Research team examines the prevalence of taste loss in COVID-19 patients

Reports of taste loss, a symptom of COVID-19, have been on the rise over the last two years. The taste dysfunction comes in different forms, including ageusia (total taste loss), hypogeusia (partial taste loss), and dysgeusia (taste distortion).

While taste loss can be a distressing experience, scientists have been skeptical about whether reports of taste loss are genuine. Their doubts stem from knowledge that taste loss was rare prior to COVID-19 and can often be confused with smell loss, because the two senses are closely linked.

Nevertheless, in a recently published paper, researchers from the Monell Chemical Senses Center show that reports of taste loss are in fact genuine and distinguishable from smell loss. The research paper, published in Chemical Senses, examines the prevalence of taste loss in COVID-19 patients and how the way the symptom was measured might impact the prevalence estimate.

The effort was the largest undertaken to date. The research team reviewed data from 241 studies that assessed taste loss and were published between May 15, 2020, and June 1, 2021. The publications were selected out of an original pool of 712 publications screened by Monell's research team, an unprecedentedly large number of articles to be included in a single analysis.

Collectively, the 241 selected studies included 138,785 COVID-19 patients. Among these patients, 32,918 reported some form of taste loss. Eventually, the overall estimate of the prevalence of taste loss following was 37 percent. In other words, about four in every 10 COVID-19 patients experience some form of taste loss."

Mackenzie Hannum, PhD, first author, postdoctoral fellow in the lab of Danielle Reed, PhD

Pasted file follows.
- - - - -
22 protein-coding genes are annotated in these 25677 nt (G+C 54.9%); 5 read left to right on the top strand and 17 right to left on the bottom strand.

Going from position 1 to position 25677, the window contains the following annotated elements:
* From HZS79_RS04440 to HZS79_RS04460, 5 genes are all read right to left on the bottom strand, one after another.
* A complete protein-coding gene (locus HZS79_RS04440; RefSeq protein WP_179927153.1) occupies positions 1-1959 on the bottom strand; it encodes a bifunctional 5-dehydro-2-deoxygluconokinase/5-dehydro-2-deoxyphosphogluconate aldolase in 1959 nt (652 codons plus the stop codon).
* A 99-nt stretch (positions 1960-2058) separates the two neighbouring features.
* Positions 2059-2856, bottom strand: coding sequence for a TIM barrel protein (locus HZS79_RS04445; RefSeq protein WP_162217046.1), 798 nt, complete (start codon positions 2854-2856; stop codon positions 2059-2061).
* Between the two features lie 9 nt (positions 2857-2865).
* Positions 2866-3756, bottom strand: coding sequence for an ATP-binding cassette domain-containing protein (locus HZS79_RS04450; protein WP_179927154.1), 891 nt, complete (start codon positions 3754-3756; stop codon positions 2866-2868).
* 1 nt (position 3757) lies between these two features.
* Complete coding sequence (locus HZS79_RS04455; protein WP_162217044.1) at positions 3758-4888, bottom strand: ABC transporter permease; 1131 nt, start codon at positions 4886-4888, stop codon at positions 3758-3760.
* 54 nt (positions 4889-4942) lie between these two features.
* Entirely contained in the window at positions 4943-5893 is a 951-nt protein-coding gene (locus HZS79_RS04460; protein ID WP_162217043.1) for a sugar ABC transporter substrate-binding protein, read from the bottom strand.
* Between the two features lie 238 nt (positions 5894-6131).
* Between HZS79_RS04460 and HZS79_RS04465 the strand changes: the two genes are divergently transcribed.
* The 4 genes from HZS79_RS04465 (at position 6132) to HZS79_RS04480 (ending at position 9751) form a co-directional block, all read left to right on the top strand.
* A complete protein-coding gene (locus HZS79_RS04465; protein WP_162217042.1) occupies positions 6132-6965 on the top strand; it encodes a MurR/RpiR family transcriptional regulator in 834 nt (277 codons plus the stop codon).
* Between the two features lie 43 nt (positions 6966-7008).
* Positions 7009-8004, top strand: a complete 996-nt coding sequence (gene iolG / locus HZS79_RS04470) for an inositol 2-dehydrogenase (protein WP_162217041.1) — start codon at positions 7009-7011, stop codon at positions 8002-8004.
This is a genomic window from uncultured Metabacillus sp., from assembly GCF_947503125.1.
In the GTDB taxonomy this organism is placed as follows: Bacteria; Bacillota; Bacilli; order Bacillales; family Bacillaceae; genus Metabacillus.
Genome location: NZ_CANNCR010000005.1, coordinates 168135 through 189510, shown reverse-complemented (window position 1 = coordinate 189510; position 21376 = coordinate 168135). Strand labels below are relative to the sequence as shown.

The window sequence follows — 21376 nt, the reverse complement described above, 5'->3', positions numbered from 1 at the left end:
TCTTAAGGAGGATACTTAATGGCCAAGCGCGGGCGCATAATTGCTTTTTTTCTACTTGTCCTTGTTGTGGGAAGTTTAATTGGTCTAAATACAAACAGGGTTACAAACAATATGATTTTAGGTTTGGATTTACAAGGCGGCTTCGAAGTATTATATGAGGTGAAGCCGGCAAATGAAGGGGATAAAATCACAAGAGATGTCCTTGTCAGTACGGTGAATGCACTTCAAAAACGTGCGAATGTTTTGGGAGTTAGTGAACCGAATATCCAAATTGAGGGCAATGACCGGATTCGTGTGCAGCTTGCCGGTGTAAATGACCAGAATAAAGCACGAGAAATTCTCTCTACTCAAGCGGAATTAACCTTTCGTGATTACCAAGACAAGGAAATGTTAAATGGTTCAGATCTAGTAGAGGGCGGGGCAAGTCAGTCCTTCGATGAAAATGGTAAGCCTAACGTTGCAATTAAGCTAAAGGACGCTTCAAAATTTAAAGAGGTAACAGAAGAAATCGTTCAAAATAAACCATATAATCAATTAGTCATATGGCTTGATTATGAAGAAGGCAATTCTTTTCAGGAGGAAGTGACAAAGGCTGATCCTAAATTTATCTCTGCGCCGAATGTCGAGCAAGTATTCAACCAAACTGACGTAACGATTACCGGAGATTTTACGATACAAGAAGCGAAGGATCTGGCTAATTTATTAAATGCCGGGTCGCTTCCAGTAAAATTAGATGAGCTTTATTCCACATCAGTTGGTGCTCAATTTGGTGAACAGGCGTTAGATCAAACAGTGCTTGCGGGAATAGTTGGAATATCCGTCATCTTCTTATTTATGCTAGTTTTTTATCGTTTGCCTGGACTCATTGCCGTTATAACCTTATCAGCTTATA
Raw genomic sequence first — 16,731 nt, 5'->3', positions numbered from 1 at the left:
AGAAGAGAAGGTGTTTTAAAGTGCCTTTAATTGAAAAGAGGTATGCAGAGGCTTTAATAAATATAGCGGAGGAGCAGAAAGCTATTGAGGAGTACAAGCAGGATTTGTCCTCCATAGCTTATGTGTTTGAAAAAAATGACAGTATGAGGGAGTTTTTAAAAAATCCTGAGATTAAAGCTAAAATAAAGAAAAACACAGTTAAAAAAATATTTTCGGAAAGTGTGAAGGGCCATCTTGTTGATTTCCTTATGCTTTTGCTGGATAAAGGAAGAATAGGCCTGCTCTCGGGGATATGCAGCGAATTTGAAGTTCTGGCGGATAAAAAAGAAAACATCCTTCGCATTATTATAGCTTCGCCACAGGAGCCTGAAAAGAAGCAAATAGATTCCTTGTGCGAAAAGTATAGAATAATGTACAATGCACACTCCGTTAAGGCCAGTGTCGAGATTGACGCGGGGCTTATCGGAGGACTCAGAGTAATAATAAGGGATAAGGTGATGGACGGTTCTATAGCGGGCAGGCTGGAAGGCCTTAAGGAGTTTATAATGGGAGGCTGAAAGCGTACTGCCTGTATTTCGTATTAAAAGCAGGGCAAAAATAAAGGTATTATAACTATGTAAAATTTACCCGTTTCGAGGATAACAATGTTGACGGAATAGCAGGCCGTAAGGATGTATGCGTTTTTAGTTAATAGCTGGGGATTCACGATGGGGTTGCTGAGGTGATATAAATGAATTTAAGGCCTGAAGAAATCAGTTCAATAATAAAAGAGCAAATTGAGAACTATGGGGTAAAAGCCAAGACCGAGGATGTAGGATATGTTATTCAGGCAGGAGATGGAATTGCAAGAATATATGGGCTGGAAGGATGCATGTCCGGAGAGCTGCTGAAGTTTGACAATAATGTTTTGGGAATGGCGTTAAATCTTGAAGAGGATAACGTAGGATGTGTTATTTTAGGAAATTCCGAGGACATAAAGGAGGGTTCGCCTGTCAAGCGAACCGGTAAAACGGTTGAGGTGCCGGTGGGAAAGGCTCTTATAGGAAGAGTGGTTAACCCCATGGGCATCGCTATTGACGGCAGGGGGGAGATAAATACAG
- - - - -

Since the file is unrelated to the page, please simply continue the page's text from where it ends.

In addition, the team found that age and sex influenced the prevalence of taste loss. Middle-aged (36 to 50 years old) individuals have the highest prevalence of taste loss out of all age groups. And female patients are more likely to lose their sense of smell than their male counterparts.

To assess taste loss, studies included in the analysis used different approaches: self-reports or direct reports. "Self-reports are more subjective and can be in the form of questionnaires, interviews, health records, for example," said Hannum. "On the other hand, direct measures of taste are more objective. They are conducted using testing kits that contain various sweet, salty, and sometimes bitter and sour solutions given to participants via drops, strips, or sprays."

Based on a previous analysis on smell loss by the same Monell research team, direct tests were expected to be a more sensitive measure of taste loss than self-reports.

This time, however, their findings were different-;whether a study used self reports or direct measures of taste did not impact the estimated prevalence of taste loss. In other words, objective direct measures and subjective self-reports are as good as each other in detecting taste loss.

"Here self-reports are backed up by direct measures, proving that loss of taste is a real, distinct symptom of COVID-19 that is not to be confused with smell loss," said coauthor Vicente Ramirez, a visiting scientist at Monell and a doctoral student at the University of California, Merced. "Taste and smell loss have been emphasized in the context of COVID-19, yet only 18 out 241 studies included an objective measurement of this sense. There is definitely a gap between how these symptoms are being treated and how critical they are for public health."

This study hints towards ways of narrowing this gap, given that solution-based taste tests are more sensitive indicators of taste loss than other direct measures. Simple tastes dissolved in water may be easier to detect without other distractors like food textures. They also offer more experimental control as they are not as affected by the amount of saliva in a study participant's mouth, "providing opportunities for advancements in developing standardized taste tests," said Reed.

The research team emphasizes the need for taste assessment to become standard clinical practice, for example at an annual physical check-up. In addition to being the first step to helping people cope with taste loss, establishing such baseline procedures would help physicians to identify patients with this dysfunction, either from long-COVID, aging, or medications like chemotherapy.

Now that it is clear that taste loss is a symptom of COVID, Reed said, "it is time to turn to the tongue" to learn why taste is affected and to start on how to reverse or repair the loss.

Source:
Journal reference:

Hannum, M., et al. (2022) Taste loss as a distinct symptom of COVID-19: a systematic review and meta-analysis. Chemical Senses. doi.org/10.1093/chemse/bjac001.

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